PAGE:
Distributed means that a certain set of data or capabilities are spread across multiple instances, often geographically or logically. Each different instance of what is being distributed is often called a “replica”. All these replicas connected together over the internet (or an intranet) form a distributed network.
When we say Distributed Ledger Technology (DLT), this means that there are multiple copies (replicas) of a ledger that are distributed across many different computers (nodes) that form the DLT network.
However, just because something is distributed doesn’t mean it’s decentralized. For example, a global bank could maintain 10 different nodes of their own internal DLT - with a node being present in each of their 10 major regions. While this network would be distributed (and thus benefit from the additional resilience that such a distributed system provides), it wouldn’t be decentralized, as one entity controls all nodes.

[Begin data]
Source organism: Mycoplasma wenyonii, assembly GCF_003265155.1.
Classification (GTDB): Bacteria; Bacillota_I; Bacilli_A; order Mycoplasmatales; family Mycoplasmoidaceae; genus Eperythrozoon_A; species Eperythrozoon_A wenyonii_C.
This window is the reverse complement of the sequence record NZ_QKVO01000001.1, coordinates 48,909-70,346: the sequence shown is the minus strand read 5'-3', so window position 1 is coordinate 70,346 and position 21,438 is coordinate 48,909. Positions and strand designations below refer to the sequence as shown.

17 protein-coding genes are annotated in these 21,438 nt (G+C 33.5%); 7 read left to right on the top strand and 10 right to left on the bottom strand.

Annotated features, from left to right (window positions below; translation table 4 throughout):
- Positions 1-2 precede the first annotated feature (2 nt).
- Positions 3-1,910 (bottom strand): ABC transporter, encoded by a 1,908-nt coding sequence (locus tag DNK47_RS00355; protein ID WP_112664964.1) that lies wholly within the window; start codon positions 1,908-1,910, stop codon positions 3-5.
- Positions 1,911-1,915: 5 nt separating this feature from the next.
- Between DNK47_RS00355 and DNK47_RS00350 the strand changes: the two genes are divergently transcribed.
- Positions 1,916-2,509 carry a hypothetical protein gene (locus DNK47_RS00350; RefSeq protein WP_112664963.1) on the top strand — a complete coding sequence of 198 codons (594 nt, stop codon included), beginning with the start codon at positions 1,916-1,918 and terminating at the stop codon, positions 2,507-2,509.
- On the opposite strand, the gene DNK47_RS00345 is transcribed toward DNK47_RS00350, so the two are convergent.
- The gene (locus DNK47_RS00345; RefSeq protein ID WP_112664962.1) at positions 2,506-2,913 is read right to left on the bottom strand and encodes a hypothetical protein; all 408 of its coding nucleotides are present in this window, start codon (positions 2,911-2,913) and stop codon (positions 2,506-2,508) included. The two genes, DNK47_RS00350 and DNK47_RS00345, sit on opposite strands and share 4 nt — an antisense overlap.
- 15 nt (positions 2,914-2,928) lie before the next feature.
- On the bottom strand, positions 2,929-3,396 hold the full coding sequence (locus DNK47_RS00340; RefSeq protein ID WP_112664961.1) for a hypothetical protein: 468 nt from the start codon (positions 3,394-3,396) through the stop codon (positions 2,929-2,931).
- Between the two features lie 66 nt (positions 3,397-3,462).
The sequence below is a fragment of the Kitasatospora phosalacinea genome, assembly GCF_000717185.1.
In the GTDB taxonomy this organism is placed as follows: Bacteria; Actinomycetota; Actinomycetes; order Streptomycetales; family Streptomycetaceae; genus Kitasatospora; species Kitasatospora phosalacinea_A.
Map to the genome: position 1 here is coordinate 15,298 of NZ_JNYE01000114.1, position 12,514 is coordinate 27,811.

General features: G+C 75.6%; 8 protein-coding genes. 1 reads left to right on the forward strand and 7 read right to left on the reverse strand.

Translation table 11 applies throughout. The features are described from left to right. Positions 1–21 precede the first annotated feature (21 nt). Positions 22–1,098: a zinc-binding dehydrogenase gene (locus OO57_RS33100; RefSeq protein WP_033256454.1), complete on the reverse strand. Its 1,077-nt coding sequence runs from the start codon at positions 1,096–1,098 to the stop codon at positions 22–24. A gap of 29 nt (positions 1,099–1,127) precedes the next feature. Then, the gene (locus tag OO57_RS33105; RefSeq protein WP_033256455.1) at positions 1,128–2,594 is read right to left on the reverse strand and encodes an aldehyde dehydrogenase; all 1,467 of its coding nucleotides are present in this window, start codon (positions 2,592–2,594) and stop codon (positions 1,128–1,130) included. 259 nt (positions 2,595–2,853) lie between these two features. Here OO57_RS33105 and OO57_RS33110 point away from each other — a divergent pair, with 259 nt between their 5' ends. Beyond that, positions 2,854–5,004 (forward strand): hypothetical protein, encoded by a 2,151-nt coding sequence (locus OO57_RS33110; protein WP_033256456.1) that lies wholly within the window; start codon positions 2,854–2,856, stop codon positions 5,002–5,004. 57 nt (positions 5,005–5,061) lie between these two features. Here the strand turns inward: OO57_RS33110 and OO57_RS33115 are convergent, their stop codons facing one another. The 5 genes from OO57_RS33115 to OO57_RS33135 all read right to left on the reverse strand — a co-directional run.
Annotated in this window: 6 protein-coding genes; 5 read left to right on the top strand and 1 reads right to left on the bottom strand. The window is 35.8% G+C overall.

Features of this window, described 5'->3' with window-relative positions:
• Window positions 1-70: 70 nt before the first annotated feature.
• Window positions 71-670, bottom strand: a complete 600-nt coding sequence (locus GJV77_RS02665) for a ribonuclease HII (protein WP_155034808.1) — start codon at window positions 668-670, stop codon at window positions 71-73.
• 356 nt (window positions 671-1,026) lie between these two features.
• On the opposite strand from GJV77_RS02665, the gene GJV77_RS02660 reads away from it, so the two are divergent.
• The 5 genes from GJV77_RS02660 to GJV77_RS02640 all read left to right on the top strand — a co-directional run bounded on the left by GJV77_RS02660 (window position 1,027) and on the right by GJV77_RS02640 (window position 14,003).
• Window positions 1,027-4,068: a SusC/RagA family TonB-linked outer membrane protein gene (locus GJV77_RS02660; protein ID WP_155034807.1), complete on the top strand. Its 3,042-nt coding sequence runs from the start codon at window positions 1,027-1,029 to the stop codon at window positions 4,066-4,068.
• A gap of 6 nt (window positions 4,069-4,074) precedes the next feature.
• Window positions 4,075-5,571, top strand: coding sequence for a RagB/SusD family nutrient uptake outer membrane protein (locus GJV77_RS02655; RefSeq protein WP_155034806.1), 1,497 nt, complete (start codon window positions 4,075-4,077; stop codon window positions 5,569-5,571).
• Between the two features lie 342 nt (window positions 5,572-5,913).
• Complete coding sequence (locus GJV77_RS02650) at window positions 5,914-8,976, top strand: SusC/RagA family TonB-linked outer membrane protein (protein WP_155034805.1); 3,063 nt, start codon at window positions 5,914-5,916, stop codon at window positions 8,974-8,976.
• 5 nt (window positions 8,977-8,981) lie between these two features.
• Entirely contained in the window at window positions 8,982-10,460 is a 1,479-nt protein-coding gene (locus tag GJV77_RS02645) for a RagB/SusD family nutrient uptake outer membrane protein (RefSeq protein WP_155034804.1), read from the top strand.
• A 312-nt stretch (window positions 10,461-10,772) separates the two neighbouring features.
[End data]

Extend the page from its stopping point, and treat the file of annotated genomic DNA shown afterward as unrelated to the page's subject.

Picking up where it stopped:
Decentralized therefore refers to the control of a particular thing being spread across many different parties. No one individual or organization individually controls it.